Shingles and PHN, a new, bimonthly open access peer-reviewed journal, will be launched in fall 2011 by Mary Ann Liebert, Inc., publishers (www.liebertpub.com). It will provide a much-needed authoritative source and central forum on research and clinical applications. There are over 1 million new cases of shingles each year in the United States alone. An outbreak of shingles is often followed by a disabling condition known as postherpetic neuralgia (PHN), which is difficult to treat and can have serious consequences.
More than 1 in 3 people in the U.S. will develop shingles in their lifetime. Shingles is a painful skin rash caused by the varicella zoster virus, the same virus that causes chickenpox. Anyone who has recovered from chickenpox may develop shingles; however, the risk of getting the disease increases as a person gets older-about half of all cases occur among men and women who are over 60, and in patients who are immunocompromised, such as cancer patients, people taking immunosuppressive medications, and those with HIV. Herpes zoster should not be confused with herpes simplex which can be a sexually transmitted disease.
Postherpetic neuralgia, a complication of shingles, affects 1 in 5 individuals. PHN is pain that continues for longer than 90 days after the appearance of the shingles rash. The pain associated with postherpetic neuralgia can be intense burning, stabbing, or jolting pain that may last for months or even years.
Last week, the FDA updated its approval for the Merck shingles vaccine, Zostavax, expanding the eligibility from immune-competent adults aged 60 and older to include immune-competent individuals aged 50-59. This will provide a broad window of opportunity for immunization prior to the complications of Medicare Part D funding, but will further stress the shortage of the vaccine.
The new Journal is under the editorial leadership of Barbara P. Yawn, MD, MSc, FAAFP, Director of Research, Olmsted Medical Center, and Adjunct Professor, Family and Community Health, University of Minnesota. Dr. Yawn's research has provided some of the largest group of community-based shingles cases for which diagnosis has been confirmed by medical record review, and shingles complications have been explored. Her work has confirmed the decades-long increase in shingles in all age groups. Most recently, she presented data to challenge virologists and others to explain the significant rates of shingles recurrence in adults, often beginning within one to three years of the initial presentation of the disease.
Working with colleagues at the CDC, Dr. Yawn is currently studying the early burden of shingles and exploring factors associated with reactivation of the virus that results in shingles episodes. "This new journal will provide an opportunity for scientists, researchers, clinicians, and patients to work beyond the silos of their own disciplines to understand this virus and its disease-causing potential-translational research that goes from bench to the community and completes the circle asking more clinically based questions and providing information to guide the basic scientists," says Dr. Yawn.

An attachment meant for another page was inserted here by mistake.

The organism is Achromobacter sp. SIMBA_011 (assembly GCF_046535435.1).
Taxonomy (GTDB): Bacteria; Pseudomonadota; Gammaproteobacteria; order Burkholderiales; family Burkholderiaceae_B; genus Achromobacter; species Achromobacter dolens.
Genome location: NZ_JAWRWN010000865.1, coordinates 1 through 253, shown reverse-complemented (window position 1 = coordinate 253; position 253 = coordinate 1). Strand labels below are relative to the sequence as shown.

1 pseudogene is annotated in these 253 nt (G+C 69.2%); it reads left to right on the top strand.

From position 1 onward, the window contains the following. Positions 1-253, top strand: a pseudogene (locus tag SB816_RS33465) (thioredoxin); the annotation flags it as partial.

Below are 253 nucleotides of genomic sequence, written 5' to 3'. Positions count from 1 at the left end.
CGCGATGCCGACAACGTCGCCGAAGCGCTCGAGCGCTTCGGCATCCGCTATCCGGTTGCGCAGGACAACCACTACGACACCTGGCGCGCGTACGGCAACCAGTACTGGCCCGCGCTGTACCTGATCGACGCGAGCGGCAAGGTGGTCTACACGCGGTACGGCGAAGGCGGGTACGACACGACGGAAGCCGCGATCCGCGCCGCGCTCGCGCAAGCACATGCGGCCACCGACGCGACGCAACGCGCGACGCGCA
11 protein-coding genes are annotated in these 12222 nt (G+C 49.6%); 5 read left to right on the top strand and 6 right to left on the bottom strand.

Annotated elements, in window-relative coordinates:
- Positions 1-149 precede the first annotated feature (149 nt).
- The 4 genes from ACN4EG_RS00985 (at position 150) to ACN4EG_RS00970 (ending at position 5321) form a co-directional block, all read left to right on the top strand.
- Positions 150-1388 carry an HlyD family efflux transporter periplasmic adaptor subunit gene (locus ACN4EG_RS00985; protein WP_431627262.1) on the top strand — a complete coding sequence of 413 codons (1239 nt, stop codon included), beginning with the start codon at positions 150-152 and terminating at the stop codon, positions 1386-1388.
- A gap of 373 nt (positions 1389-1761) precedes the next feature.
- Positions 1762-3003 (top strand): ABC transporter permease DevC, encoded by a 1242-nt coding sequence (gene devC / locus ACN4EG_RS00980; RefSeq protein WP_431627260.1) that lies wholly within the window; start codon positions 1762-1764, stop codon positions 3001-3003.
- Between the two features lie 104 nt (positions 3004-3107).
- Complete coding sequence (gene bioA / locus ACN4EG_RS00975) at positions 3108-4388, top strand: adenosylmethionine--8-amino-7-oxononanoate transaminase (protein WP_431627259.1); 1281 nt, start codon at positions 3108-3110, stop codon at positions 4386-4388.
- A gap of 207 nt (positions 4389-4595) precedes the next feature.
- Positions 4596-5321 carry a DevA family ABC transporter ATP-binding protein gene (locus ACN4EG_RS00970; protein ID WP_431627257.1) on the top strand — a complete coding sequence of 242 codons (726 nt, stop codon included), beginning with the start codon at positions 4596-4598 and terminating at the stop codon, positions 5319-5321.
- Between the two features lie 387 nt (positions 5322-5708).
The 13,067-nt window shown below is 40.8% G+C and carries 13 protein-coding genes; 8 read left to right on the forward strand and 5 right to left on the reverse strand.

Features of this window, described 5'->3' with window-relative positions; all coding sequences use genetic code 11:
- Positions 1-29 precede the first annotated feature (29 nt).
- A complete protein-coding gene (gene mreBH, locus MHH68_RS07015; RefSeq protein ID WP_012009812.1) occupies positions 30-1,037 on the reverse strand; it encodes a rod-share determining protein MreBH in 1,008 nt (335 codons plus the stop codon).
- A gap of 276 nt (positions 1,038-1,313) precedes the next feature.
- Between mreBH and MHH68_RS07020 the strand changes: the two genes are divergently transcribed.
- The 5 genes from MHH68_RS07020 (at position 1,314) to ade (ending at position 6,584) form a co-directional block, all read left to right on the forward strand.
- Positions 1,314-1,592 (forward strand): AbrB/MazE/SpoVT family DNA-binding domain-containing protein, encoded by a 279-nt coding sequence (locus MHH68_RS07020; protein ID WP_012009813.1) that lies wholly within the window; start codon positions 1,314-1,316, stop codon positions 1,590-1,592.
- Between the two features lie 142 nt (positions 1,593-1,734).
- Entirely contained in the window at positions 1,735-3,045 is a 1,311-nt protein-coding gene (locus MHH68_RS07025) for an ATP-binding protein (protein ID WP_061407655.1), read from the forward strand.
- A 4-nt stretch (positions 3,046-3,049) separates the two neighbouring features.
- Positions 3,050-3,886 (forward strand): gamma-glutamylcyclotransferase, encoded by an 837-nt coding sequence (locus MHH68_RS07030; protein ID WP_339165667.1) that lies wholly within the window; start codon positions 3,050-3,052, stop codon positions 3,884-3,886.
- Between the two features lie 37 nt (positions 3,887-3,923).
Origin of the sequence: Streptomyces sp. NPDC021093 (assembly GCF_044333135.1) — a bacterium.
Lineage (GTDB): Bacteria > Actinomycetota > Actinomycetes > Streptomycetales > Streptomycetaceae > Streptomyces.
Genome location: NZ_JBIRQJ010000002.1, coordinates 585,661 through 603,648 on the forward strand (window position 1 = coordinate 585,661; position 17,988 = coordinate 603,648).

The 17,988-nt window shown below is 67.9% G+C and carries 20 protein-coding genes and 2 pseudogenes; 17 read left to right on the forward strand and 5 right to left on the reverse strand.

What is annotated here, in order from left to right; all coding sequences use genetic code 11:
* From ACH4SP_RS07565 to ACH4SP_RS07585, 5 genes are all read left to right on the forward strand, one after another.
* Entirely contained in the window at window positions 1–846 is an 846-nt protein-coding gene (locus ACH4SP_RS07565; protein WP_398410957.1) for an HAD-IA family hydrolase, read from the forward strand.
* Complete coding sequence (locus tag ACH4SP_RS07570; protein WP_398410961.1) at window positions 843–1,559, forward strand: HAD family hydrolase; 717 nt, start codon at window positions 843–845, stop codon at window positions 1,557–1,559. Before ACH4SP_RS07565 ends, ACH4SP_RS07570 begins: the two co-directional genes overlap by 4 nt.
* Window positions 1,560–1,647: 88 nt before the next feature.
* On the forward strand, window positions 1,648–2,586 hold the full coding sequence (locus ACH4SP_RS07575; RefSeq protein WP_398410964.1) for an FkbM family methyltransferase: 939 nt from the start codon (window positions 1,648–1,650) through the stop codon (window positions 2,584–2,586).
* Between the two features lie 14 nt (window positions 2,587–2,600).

"Shingles is common, painful, expensive, and too often leads to chronic pain," continues Editor-in-Chief Yawn. "We don't know what causes it. Prevention is possible, but the shingles vaccine is not widely given, and physicans' awareness must be heightened. Attention in the medical literature is disjointed, with few cross-disciplinary collaborations. A journal dedicated to shingles and postherpetic neuralgia will focus attention on the important issues and facilitate the collaborations that will be required to address this disabling condition."
The Journal will explore all aspects of shingles and PHN, including studies of the virus; what causes the virus to reactivate; its actions on the human body; effective pharmacologic and nonpharmacologic acute treatment of shingles and long-term management of PHN; benefits and contraindications of the shingles vaccine; and implications for insurers and policymakers. Shingles and PHN will include a broad range of scientific research and clinical studies with an impact across many fields including virology, epidemiology, infectious disease, neurology, dermatology, primary care, and policymakers to address this common and disabling condition.
"Clinicians' options for treating shingles and postherpetic neuralgia are limited and often ineffective," says Mary Ann Liebert, president of Mary Ann Liebert, Inc. "There is a strong imperative for a dedicated multidisciplinary forum to ensure that research advances and clinical recommendations are well disseminated, and for the herpes zoster virus, postherpetic neuralgia, and the shingles vaccine to be well understood."